Rhoda: I tell myself that all the time, Mar’.



    Phyllis: Of course, there are so many different men coming in and out of Rhoda’s apartment, who would ever know, Mary.



    Ted Baxter: Oh, I get it. It’s some kind of test, right?
    When we hear the sound of one hand clapping, we’ll all wake up and realize it’s just been some kind of dream…



    Mary: I just really want to find a man and I’d be willing to trade in my Mustang for the right one!



  5. Kwai Chang: The cycle of karma for Mary Richards and Lou Grant is very confusing. But, Master, if we can cannot be certain that the Pope’s progressive modernist opinions are Catholic, how can be categorize his theological discussions with Hans Küng?



    Master Po: When a horned chameleon changes colors in a tree, is it the same lizard grinning down from the branches?
    These are deep and complex mysteries, Grasshopper.





    Hans Küng: I would like to address that…



    Dean Wormer: You’ll get your chance, smart guy!



    Teilhard de Chardin, S.J.: It would be ecumenical dialogue…



    Father Mulcahy, S.J.: Oh, heresy is not always a dialogue.



    Father Sarducci, S.J.: Sometimes it’s a debate. Although the “Catholic” position at Georgetown is not always presented.



    Father Copleston, S.J.: Who will be representing the Catholic position?



    Father Fitzgibbon: Is the pope Catholic, Father?



    Reverend Neuhaus: Forgive me for interrupting again as aggressive and pushy professional Protestant converts sometimes do, but now would be a good time to discuss the Naked Public Square….





  6. For Mary Richards, a childless single career woman in 1970s Minneapolis, washing her Ford Mustang while wearing a Fran Tarkenton Minnesota Vikings sweatshirt, as Glenn Frey and the Eagles crooned “Take It Easy” on her 8-track tape player, the immanentization of the eschaton
    was not an immediate focus of worry or concern….



    Elvis: Well, that’s quite a change for a single career woman, Mary!



    Dick Van Dyke: Yes, but she’s been married before.
    Did I mention that I’m for Bernie Sanders?



    Rhoda: I warned you he was a Commie, Mary!



    Sally: Rob!

    Buddy: There goes my tax bill!

    Mel Cooley Rob, you don’t look like you’re feeling well.
    Maybe you need to take a nap!



    Lou: I’m voting for Bernie Sanders too, Mary.



  7. It’s time for


    Everybody join in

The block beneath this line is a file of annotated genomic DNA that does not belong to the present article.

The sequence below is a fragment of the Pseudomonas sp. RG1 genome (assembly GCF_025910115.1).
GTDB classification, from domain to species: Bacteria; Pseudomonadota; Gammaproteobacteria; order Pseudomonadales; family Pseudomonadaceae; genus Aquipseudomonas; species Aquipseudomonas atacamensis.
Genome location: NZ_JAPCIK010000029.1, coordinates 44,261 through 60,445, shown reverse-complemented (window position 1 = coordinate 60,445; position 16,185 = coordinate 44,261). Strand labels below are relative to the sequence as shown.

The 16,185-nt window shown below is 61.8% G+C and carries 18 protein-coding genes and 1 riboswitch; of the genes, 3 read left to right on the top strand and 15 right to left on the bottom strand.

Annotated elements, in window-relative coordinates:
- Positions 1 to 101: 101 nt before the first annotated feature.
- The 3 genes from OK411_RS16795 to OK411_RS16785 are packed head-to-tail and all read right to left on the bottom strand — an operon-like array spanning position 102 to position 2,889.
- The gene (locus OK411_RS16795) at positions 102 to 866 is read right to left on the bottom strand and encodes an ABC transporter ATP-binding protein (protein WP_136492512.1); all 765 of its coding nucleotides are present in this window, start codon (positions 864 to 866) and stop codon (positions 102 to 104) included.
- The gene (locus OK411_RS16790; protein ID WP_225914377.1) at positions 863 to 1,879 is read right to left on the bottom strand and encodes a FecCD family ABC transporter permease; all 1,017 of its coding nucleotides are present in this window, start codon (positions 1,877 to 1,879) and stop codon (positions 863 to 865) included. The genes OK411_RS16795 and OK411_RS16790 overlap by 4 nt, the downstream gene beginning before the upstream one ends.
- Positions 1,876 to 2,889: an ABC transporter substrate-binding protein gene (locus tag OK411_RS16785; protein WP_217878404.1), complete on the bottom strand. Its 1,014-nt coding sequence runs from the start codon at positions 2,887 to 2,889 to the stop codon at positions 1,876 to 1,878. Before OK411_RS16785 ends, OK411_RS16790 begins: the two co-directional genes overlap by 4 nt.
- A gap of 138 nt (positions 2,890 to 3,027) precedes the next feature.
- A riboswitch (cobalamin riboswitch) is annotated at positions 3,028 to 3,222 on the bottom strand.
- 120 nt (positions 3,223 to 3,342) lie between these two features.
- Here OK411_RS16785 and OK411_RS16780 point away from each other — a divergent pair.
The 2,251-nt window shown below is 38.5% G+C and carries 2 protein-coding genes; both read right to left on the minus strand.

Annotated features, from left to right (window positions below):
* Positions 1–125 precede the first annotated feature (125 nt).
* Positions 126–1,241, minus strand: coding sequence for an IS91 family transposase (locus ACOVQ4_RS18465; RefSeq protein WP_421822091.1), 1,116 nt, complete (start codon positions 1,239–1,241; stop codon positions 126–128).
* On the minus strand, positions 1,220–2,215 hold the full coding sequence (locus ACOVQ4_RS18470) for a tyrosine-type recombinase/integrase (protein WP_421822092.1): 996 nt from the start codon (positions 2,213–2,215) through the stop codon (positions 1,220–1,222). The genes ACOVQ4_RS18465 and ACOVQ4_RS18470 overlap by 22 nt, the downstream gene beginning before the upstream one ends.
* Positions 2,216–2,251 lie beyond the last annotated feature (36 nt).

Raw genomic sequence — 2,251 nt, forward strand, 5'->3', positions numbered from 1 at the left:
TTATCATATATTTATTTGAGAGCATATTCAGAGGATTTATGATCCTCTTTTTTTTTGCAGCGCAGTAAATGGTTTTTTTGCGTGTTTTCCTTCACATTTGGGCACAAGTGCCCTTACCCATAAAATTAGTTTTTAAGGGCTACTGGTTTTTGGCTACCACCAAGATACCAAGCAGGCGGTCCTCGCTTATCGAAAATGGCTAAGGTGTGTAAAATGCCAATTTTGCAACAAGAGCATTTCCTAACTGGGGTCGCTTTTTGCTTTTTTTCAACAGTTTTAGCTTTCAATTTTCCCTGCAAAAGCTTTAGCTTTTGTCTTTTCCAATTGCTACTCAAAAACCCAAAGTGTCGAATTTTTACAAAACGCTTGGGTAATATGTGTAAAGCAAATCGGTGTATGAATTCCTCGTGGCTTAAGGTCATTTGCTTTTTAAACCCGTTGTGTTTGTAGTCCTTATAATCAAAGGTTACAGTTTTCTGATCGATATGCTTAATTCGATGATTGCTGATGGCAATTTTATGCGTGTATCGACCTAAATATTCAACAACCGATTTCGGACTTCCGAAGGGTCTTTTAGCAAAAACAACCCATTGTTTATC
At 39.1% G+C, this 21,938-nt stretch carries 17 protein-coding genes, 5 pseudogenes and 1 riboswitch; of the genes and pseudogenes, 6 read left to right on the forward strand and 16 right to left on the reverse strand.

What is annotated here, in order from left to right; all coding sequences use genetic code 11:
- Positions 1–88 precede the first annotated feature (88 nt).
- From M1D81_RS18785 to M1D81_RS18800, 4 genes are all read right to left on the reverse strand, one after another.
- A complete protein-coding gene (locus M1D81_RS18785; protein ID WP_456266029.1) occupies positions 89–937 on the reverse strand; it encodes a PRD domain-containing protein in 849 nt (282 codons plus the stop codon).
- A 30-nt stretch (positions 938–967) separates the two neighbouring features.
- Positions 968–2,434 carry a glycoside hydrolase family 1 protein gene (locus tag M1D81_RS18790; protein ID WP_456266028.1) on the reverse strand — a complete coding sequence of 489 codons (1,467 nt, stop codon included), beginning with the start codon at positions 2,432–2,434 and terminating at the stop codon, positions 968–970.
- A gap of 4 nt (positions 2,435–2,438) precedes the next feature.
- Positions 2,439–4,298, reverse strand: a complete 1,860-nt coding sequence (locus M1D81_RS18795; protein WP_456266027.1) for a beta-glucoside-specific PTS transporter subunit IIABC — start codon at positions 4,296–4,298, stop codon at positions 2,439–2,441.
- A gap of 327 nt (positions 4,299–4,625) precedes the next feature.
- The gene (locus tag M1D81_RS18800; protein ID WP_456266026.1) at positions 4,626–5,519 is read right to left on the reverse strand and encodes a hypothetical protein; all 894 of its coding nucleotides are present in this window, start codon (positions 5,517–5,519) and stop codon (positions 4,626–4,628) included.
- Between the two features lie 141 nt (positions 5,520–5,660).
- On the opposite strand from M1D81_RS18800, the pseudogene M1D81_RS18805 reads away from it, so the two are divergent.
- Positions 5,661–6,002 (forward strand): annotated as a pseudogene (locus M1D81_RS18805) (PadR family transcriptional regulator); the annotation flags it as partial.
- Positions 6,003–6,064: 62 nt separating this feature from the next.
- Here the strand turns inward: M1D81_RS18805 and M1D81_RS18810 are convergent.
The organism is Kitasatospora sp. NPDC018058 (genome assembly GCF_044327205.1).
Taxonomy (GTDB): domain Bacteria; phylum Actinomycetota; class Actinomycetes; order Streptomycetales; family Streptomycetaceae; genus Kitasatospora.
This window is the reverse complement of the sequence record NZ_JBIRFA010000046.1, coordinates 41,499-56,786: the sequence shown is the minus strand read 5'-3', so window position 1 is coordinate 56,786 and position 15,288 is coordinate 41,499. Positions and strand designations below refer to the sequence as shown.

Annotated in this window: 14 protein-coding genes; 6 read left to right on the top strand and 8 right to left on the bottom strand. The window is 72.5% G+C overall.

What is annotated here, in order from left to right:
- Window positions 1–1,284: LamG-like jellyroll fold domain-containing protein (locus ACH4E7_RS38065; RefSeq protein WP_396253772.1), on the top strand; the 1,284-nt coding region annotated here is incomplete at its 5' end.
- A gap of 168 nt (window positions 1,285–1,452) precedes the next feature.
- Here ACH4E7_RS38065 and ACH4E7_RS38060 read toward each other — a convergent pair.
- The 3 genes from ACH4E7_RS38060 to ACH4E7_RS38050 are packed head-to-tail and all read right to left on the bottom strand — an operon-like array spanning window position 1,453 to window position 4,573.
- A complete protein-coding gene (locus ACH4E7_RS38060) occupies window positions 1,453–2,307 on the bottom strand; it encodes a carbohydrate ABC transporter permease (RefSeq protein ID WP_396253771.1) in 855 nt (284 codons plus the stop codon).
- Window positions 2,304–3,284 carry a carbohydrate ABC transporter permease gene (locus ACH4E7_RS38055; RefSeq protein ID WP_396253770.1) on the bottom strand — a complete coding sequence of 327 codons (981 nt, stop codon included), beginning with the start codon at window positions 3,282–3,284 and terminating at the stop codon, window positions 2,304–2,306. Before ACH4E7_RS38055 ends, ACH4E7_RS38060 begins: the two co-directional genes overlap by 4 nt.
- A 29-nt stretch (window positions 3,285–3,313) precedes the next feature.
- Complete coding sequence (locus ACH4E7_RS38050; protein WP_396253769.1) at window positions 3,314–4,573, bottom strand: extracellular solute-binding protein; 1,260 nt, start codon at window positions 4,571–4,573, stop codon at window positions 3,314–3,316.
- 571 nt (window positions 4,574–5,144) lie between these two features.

The Schnitzelbank Song!



    v. Ist das nicht eine pontifex?
    r. Ja, das ist eine pontifex.



    v. Ist das nicht infallible?
    r. Ja, das ist infallible.



    v. Ist das nicht eine heretic?
    r. Ja, das ist eine heretic!



    v. Ist das nicht eine heresy?
    r. Ja, das ist eine heresy.

    (chorus)
    Heresy. Heretic. Infallible. Pontifex.
    O – die schoenheit an der wand
    Ja das ist eine heresy.



  8. Hans Küng: Let’s see…how does it go again?
    Immanuel Kant was a real pissant
    Who was very rarely stable.
    Heidegger, Heidegger was a boozy beggar…



    Professor Derrida: Who could think you under the table!


    Father Mulcahy, S.J.: David Hume could out-consume
    Schopenhauer and Hegel…



    Father Sarducci, S.J.:And Wittgenstein was a beery swine…



    Captain Kirk: Who was just as sloshed as Schlegel!



    Spock: There’s nothing Nietzsche couldn’t teach ya’
    ‘Bout the raising of the wrist.



    Kierkegaard: SOCRATES, HIMSELF, WAS PERMANENTLY PISSED…



    Professor Sartre: John Stuart Mill, of his own free will,
    On half a pint of shandy was particularly ill.



    Father Copleston, S.J>: Plato, they say, could stick it away;
    Half a crate of whiskey every day….



    Reverend Neuhaus: Aristotle, Aristotle was a bugger for the bottle…



    Teilhard de Chardin, S.J.: Hobbes was fond of his dram…



    The Professor: And Rene Descartes was a drunken fart: “I drink, therefore I am”



    Professor Jürgen Habermas: Yes, Socrates, himself, is particularly missed…



    Hans Küng: A lovely little thinker but a bugger when he’s pissed!